What I like about going skiing is that you feel a constant hunger and you also feel that it’s ok to eat whatever you can get by. I suspect this is some form of early evolutionary instinct, when we’re outdoors we require more energy. Energy in the form of burgers, lasagna, chips, schnitzel, hot chocolate and apfelstrudel.
Because that’s what they usually serve on the mountain tops. I had an epiphany when I had sausage with chips and ketchup. The Italian considered the processed sausage revolting, I felt a deep satisfaction as the sausage reminded me of outdoorsy days with school.
In Val di Sole’s defense I must say that they also served beef carpaccio with artichokes, mozzarella salad and frikadeller for those not interested in greasy fast food.
I enjoy greasy food to a certain point, but it will never beat the menu of a gourmet restaurant. The Italian wanted us to go somewhere nice so in the midst of a heavy snowfall we went to Madonna di Campiglio, a neighbouring resort to Folgarida, to explore the food of Il Gallo Cedrone.
I knew from the start I was going to like it. Decorated in a modern ski lodge way, it felt elegant yet cosy. The staff knew what they were doing and our Tignanello bottle couldn’t have been more lovingly decanted. The wine went down like water.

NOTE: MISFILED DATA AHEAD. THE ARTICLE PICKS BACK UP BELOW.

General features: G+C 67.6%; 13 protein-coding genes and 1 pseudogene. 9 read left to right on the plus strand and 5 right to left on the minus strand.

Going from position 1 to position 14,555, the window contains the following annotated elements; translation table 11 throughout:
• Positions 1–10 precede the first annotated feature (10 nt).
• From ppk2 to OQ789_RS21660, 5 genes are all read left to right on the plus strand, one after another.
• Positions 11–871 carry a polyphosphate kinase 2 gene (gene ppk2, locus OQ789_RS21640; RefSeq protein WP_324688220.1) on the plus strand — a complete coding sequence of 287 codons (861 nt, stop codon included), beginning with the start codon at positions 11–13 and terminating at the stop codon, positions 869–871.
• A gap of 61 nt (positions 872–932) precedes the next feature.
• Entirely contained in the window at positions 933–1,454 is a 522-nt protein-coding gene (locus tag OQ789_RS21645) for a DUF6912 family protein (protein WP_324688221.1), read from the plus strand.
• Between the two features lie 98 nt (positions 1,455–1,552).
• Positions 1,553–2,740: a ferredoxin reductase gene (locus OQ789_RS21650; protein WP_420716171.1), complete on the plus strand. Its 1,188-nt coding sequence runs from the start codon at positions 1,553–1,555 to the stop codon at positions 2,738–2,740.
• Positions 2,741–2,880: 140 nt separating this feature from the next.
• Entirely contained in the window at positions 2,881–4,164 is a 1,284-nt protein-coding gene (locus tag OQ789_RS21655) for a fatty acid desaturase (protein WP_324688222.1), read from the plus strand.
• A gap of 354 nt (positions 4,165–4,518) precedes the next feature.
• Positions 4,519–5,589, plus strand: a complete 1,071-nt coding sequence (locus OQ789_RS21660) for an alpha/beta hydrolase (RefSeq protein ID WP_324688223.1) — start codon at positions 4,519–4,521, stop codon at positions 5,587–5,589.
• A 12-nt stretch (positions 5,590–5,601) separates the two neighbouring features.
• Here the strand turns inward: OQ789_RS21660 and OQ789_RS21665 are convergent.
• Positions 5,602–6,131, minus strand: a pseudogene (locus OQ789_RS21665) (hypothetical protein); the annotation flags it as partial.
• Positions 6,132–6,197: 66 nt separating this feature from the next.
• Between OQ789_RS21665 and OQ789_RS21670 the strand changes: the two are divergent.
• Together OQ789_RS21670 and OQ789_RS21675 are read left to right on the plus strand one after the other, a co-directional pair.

So did the appetizers. Generous portions appeared, with seared tuna, lobster, courgette with lemon topping and a cod canape, making their way through our gluttonous mouths. Gluttony is the strong glue that keeps the Italian and I together. When we see a menu we like, we’re in our best element.
This menu however, was a beast to conquer. Mostly because I desired everything. Black cod in olive oil, loin of deer, fish soup, homemade tortelloni filled with goose foie gras and other exquisites waved for my attention. When I saw the linguine with chickpea flour, truffle oil and langoustine being carried out to other guests, I knew this was what my heart desired (not to mention my stomach).
The pasta was quickly swiftly followed by veal loin with a cavolo nero quiche and morels. Although the Italian pointed out that the veal was a tad dry, I found an easy solution to combat this issue – drink more wine.
The night came to a prompt end when our taxi driver marched through the door. The poor man almost had to drag us out as we both were so comfortable we felt like we were a part of the interior. The snow hadn’t settled the slightest, and as we didn’t want to risk getting stuck, or plough through the snow (me in heels, the Italian in appropriate sneakers),we left our seats.
So we cancelled our hazelnut mousse with black forest biscuit and left Il Gallo Cedrone, agreeing that this was a meal that would definitely beat next day’s mountain top lunch.